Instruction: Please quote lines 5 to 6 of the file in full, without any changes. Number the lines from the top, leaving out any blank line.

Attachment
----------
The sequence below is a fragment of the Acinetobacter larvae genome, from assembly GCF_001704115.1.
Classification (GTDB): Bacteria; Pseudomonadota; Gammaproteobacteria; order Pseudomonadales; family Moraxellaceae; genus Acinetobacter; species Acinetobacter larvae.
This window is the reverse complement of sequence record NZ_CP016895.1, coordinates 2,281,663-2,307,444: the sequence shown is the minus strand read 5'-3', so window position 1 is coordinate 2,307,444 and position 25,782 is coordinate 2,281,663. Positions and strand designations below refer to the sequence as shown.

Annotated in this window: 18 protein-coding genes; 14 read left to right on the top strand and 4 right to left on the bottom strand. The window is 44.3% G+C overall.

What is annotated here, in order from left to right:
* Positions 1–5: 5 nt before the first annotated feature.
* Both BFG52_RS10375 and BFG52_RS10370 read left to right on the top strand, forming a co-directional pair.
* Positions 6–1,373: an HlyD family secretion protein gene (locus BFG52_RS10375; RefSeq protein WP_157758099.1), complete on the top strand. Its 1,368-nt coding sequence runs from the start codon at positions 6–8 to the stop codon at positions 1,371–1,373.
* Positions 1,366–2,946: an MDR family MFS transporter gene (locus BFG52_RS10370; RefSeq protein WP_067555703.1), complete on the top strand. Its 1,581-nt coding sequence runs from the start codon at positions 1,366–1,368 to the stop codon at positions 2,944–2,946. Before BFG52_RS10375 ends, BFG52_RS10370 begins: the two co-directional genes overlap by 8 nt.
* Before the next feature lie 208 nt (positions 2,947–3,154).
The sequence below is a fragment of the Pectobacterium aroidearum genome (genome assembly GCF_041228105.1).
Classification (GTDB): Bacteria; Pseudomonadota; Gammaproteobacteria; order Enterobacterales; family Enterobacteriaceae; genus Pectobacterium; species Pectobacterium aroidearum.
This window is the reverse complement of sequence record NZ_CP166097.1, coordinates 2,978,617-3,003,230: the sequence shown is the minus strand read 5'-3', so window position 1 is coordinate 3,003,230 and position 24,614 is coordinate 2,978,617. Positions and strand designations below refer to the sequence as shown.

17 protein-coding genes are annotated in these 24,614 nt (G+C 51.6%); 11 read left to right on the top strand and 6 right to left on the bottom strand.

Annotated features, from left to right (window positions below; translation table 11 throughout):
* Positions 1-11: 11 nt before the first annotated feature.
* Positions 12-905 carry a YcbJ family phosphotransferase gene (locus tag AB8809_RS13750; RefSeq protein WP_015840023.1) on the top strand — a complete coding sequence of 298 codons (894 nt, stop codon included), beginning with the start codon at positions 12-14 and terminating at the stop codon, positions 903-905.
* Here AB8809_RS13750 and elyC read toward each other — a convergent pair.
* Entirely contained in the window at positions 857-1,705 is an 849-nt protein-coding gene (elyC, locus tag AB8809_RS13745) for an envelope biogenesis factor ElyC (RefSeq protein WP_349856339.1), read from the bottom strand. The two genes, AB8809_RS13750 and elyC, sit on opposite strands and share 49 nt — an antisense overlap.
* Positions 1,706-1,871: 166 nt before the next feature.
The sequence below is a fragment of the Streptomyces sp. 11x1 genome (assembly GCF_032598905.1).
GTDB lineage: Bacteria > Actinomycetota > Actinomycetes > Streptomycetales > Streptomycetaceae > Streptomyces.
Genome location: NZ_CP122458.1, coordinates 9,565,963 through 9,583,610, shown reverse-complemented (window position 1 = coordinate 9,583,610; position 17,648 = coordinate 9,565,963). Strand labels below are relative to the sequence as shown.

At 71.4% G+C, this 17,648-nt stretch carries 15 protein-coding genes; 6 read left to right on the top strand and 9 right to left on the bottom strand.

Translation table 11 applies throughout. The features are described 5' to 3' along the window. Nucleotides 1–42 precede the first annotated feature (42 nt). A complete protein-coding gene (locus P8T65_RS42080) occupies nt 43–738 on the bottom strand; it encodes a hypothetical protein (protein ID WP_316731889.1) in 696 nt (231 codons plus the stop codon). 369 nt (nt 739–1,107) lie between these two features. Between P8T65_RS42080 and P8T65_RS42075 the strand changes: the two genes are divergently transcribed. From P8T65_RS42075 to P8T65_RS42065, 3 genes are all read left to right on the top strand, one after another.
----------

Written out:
What is annotated here, in order from left to right:
* Positions 1–5: 5 nt before the first annotated feature.